Seward is keeping its emergency coronavirus restrictions in place for now after another jump in cases.
At its meeting Monday night, the Seward City Council debated increasing capacity for restaurants, city-owned campgrounds, and the size of gatherings from 10 to 20 people. Mayor Christy Terry and council member Sue McClure told the council they originally drafted it up to continue the emergency declaration, as the original was set to expire, and had put together the percentage guidelines based on the low case numbers over the last few weeks.
But Seward saw several large outbreaks last week, including one at a seafood plant owned by OBI Seafoods that ultimately infected nearly 100 people. Eleven of them were Seward residents who are quarantining at home. Seward, which has a population of just under 3000, had reported 56 resident cases as of Monday, 44 of which are active, according to the Alaska Department of Health and Social Services.
The initial ordinance proposed Monday would have increased restaurants, bars and stores to 75% capacity and city campgrounds to 50%. Councilmember Julie Crites proposed amending the percentage in restaurants, bars and retail stores back to 50%, saying she didn’t feel comfortable going forward with that increase. She noted that the increase in cases over the last two weeks could affect schools, too.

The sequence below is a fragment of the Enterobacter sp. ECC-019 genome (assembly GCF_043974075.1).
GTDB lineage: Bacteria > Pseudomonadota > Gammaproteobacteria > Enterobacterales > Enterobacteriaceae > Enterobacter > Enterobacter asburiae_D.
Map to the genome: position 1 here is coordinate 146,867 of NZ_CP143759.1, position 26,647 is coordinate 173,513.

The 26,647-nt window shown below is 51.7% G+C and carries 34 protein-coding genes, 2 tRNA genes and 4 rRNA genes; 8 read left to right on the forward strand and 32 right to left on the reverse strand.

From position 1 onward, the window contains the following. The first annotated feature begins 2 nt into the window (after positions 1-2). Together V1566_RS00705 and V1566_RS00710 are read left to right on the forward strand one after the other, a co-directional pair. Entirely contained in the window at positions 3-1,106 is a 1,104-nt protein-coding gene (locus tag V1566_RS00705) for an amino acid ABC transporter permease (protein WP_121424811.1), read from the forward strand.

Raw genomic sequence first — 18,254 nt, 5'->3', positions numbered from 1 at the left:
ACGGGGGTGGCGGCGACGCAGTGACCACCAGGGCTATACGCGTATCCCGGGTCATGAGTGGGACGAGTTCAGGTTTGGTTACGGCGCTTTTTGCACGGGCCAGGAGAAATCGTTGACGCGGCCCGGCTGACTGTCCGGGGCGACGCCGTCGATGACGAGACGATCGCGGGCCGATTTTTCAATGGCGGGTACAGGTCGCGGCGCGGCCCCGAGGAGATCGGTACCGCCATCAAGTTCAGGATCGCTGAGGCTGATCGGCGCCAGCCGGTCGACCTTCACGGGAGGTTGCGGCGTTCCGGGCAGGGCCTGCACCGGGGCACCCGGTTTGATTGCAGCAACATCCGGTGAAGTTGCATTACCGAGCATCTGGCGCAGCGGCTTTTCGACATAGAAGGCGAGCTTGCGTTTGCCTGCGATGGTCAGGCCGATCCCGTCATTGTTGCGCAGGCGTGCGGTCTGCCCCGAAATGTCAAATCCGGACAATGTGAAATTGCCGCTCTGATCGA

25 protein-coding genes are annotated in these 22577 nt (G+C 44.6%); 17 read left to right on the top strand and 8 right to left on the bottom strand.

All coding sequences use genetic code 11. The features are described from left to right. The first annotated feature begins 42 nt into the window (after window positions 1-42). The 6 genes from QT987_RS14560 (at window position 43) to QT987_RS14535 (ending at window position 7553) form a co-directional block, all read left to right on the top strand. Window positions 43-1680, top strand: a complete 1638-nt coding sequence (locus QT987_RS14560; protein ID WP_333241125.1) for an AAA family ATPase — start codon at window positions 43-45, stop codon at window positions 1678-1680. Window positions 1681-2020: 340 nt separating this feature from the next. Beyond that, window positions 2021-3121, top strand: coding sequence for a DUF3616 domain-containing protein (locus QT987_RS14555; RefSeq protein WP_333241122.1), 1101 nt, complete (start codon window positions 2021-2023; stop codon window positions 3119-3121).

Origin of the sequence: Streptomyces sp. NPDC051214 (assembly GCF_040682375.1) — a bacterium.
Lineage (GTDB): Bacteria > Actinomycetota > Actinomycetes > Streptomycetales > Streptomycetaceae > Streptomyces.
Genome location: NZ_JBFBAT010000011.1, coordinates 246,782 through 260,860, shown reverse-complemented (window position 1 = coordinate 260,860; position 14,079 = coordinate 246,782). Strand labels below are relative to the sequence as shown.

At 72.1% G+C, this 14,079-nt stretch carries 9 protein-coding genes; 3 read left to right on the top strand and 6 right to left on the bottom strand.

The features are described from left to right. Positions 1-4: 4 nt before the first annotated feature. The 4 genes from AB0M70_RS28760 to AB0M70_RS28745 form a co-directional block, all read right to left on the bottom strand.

“I think that going back up to 75% capacity at this point is not a great idea,” Crites said. “I would have to say the past two weeks, we definitely have exceeded even what the Kenai Peninsula Borough School District has in place for kids to return to school.”
McClure said she and Terry worked on the language of the ordinance prior to the most recent outbreaks. Terry says one thing to consider is the impact on businesses who are trying to make it heading into the winter, especially with a depressed tourist season.
“I know everybody loves to say, ‘Follow the money,’ but let’s follow the money to our friends and neighbors, and our small businesses who are trying to make a living with downturn in tourism,” she said. “And I understand we are clearly in a health emergency and a pandemic, but there are also other ramifications that we are going to be looking at this winter.”
Other council members, including John Osenga and Tony Baclaan, said they’d like to keep the restrictions in place the way they are right now, as they can always be amended in the future. Terry says she has heard from the medical community that the main thing they want to see the city do is keep a mask mandate for indoor spaces in place.
The council passed the amended ordinance unanimously, keeping the emergency declaration in place in Seward. Most of the comments submitted in writing to the council prior to the meeting objected to the requirement for masks in indoor public spaces in the city rather than the capacity limits, saying the city should allow people to take the risks they want to take. Under the new ordinance, the mask requirement remains in place.
The state reported two new resident cases in Seward on Monday.
Reach Elizabeth Earl at firstname.lastname@example.org.